These science fiction story-lines were influenced by American Army doctor Jack E Steele, who first coined the term 'bionic' which is now in everyday usage. It's meaning comes either from a portmanteau word, amalgamated from 'biological' and 'electronic', or from the Greek 'bion' meaning a unit of life, with the suffix 'ic' meaning similar.
Bionic limbs help people in sports and everyday life
Well-Being Australia chairman Mark Tronson says it seems now that the science fiction of decades ago has become scientific fact in the twenty first century.
Being aware of sports with his life time in Sports Ministry and Athlete Respite, he has followed the progress of athletes' prosthetic limbs, culminating in the amazing feats of sprinter Oscar Pistorius from South Africa; and the controversy about whether or not his artificial 'cheetah' legs give him an advantage over athletes who have their own limbs. Certainly the Paralympics is a celebration of such physical aids. (www.sciencedaily.com)
There are now a wide range of prosthetics available for those who are disabled, for one reason or another, to help them in their everyday life. Very recently, there was a report from the USA of a long-term quadriplegic being able to lift a cup of coffee for the first time, using only her thoughts to control her artificial arm. (www.canberratimes.com.au and science.howstuffworks.com)
Cochlear implants are an Australian innovation
Mark Tronson remembers being intrigued when he first heard news of the Australian cochlear implant in the 1980s, because both his own father and his wife have had lifetime hearing problems. His wife, Delma, now learns AUSLAN (Australian sign language), and through her ministry has met many adults who have been helped by improved forms of this device.
The cochlear implant is, in effect, an artificial ear. A set of programmed electronics is inserted in the cochlear, a snail-shaped structure inside the ear; and a receiver that converts sounds to elecronic impulses is implanted just under the skin at the side of the head.
The person then magnetically clips on a transmitting coil to the outside of the skull and wears a mini-microphone behind their ear. In this way, the sounds from the outside are converted to electronic impulses on the inside, and these stimulate the normal auditory nerves.
There is also a speech processor to help with decoding spoken language, that needs to be worn on a belt or in a pocket. This cochlear implant will only work when a person still has their nerves working naturally, even though the physical parts of their ear may be defective for a number of different reasons. (www.science.org.au)
Coming next: the 'bionic eye'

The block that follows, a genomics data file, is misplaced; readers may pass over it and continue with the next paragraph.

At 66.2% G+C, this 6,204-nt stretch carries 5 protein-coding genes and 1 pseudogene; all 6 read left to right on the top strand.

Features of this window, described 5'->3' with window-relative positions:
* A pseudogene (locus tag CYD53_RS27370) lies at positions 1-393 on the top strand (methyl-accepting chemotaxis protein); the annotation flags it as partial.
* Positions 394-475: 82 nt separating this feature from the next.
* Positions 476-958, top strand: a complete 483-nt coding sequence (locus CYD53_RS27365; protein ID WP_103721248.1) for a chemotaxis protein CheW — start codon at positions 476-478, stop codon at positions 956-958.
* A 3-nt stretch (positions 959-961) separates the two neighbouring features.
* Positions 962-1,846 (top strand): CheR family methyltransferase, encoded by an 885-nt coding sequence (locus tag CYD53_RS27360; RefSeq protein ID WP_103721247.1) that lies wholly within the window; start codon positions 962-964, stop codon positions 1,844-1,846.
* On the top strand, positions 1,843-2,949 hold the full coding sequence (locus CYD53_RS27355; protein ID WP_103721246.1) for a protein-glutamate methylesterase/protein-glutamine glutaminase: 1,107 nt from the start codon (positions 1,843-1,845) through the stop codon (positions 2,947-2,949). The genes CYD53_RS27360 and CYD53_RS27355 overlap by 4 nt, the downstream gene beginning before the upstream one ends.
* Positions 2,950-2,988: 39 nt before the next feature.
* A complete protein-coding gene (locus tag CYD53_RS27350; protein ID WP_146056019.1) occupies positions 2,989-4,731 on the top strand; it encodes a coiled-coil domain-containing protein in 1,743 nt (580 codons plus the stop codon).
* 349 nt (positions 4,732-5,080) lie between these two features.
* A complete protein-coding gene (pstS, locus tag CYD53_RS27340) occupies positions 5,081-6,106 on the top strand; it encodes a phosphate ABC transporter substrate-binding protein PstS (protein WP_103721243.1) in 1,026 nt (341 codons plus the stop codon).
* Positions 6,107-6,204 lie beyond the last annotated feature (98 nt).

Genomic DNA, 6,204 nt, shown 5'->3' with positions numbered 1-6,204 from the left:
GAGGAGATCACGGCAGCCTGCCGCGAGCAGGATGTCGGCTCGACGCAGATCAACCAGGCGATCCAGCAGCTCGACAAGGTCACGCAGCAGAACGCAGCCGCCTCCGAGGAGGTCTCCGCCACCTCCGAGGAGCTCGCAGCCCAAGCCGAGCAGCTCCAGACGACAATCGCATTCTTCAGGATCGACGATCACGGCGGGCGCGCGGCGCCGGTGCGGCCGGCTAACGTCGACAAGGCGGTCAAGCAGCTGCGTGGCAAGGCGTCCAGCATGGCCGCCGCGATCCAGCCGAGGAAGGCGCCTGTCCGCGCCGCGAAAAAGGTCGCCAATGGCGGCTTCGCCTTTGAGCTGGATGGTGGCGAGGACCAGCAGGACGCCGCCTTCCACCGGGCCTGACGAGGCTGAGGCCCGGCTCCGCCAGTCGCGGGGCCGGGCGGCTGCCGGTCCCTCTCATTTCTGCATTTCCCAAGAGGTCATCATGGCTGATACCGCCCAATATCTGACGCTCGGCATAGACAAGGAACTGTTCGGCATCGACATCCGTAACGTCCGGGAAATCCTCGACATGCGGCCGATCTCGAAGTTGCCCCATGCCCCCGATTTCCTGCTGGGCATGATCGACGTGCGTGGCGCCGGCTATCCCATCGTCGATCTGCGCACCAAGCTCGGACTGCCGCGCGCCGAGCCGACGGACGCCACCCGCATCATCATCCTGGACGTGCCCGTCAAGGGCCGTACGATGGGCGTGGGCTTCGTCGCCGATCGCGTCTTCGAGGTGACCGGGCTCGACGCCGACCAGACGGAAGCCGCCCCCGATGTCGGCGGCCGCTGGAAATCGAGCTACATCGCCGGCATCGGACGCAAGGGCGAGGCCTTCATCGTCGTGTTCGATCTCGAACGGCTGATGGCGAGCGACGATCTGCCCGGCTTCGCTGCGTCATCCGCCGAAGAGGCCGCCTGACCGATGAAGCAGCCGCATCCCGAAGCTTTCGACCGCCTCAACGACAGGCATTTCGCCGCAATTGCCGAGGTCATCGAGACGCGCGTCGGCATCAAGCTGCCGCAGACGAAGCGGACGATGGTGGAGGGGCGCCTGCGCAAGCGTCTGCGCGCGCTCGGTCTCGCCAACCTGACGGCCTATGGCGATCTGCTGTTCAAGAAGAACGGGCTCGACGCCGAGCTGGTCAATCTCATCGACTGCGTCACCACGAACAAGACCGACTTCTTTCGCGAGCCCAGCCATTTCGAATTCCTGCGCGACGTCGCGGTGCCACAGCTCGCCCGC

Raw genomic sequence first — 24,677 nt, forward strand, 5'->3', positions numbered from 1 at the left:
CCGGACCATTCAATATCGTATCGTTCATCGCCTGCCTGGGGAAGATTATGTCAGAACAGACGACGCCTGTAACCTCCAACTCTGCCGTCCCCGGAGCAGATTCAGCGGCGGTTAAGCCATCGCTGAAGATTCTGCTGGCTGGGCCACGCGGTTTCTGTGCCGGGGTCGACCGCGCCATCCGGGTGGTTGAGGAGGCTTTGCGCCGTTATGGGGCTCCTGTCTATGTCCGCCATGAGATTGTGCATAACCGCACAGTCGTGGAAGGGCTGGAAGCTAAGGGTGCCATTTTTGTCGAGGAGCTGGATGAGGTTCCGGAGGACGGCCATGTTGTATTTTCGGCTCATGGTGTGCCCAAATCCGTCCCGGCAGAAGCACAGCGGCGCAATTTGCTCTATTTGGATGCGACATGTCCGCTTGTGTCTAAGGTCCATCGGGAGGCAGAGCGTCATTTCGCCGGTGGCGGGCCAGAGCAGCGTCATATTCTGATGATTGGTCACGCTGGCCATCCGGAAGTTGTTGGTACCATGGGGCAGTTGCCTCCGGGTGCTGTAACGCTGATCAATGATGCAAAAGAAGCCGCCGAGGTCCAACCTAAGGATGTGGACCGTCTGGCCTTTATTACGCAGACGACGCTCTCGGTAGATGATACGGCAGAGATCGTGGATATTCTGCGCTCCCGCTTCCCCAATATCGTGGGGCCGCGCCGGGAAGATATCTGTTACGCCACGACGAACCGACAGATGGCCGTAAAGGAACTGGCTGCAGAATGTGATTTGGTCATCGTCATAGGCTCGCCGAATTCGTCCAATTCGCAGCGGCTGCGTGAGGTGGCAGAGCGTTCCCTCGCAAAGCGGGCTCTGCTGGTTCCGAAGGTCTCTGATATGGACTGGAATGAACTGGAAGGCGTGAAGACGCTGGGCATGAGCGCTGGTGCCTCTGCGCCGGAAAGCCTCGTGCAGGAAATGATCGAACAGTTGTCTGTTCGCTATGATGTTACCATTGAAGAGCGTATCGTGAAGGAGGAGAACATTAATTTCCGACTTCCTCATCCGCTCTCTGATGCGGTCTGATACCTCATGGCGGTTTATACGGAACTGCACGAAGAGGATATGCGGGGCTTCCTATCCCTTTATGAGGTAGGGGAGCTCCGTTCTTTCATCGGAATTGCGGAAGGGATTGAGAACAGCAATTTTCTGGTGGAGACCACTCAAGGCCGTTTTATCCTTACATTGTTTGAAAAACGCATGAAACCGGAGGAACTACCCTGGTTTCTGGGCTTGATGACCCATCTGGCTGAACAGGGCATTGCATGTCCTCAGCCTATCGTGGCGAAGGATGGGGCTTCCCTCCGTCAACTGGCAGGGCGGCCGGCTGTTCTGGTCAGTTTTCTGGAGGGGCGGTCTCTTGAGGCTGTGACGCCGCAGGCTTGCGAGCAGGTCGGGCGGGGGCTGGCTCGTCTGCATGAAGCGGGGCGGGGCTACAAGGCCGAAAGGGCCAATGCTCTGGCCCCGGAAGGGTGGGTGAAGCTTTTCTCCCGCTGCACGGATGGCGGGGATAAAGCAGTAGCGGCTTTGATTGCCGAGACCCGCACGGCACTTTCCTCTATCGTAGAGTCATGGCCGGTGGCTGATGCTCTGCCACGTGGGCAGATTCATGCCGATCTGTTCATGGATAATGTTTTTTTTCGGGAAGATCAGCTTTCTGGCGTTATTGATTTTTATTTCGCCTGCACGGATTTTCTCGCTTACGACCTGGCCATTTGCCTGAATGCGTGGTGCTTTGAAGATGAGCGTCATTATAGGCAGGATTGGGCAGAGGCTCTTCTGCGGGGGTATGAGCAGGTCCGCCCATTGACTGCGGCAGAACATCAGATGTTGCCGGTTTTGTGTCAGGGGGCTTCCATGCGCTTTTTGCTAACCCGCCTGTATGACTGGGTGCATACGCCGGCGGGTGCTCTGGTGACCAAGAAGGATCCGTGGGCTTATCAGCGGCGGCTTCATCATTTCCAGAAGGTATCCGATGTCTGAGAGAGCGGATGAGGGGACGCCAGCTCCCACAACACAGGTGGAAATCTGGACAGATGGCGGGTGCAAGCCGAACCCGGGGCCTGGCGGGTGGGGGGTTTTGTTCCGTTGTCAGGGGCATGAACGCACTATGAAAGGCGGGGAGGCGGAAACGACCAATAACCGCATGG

A recent article in the Sydney Morning Herald reported a 'bionic eye' is about to start production and clinical trials. After 15 years of research by 154 scientists led by biomedical engineers at the University of New South Wales and also involving the Bionics Institute, the Centre for Eye Research Australia, NICTA (National Information and Communications Technologies Australia Ltd) and the University of Melbourne, the prototype is now only months away.
Like the cochlear implant, this will involve a tiny implant involving 98 electrodes, but using a camera rather than a microphone, light signals will be being sent from the outside world and converted to electronic impulses which will stimulate the natural optic nerves behind the eye of the wearer. (www.smh.com.au)
The Bible and those with disabilities
The Bible has a lot to say about the disabled being cured. For example, Isaiah 29:18 states "And in that day shall the deaf hear the words of the book, and the eyes of the blind shall see out of obscurity, and out of darkness." ; and Matthew 11:5 reports "The blind receive sight, the lame walk, those who have leprosy are cured, the deaf hear, the dead are raised, and the good news is preached to the poor."
Mark Tronson comments that some passages may have been prophetic to the original hearers, even referring to hearing and seeing The Word; but today many are seeing those texts more literally. Either way, it indicates that part of The Lord's Plan seems to support scientists and technologists using their skills to help improve the health of those with disabilities.
His wife Delma has greatly benefited with digital hearing-aids which has allowed her a very active ministry visiting oldies in nursing homes, leading KYB groups, giving craft tutorials and a remarkable one to one ministry of wisdom and pastoral care.
Dr Mark Tronson is a Baptist minister (retired) who served as the Australian cricket team chaplain for 17 years (2000 ret) and established Life After Cricket in 2001. He was recognised by the Olympic Ministry Medal in 2009 presented by Carl Lewis Olympian of the Century. He has written 24 books, and enjoys writing. He is married to Delma, with four adult children and grand-children.
Mark Tronson's archive of articles can be viewed at www.pressserviceinternational.org/mark-tronson.html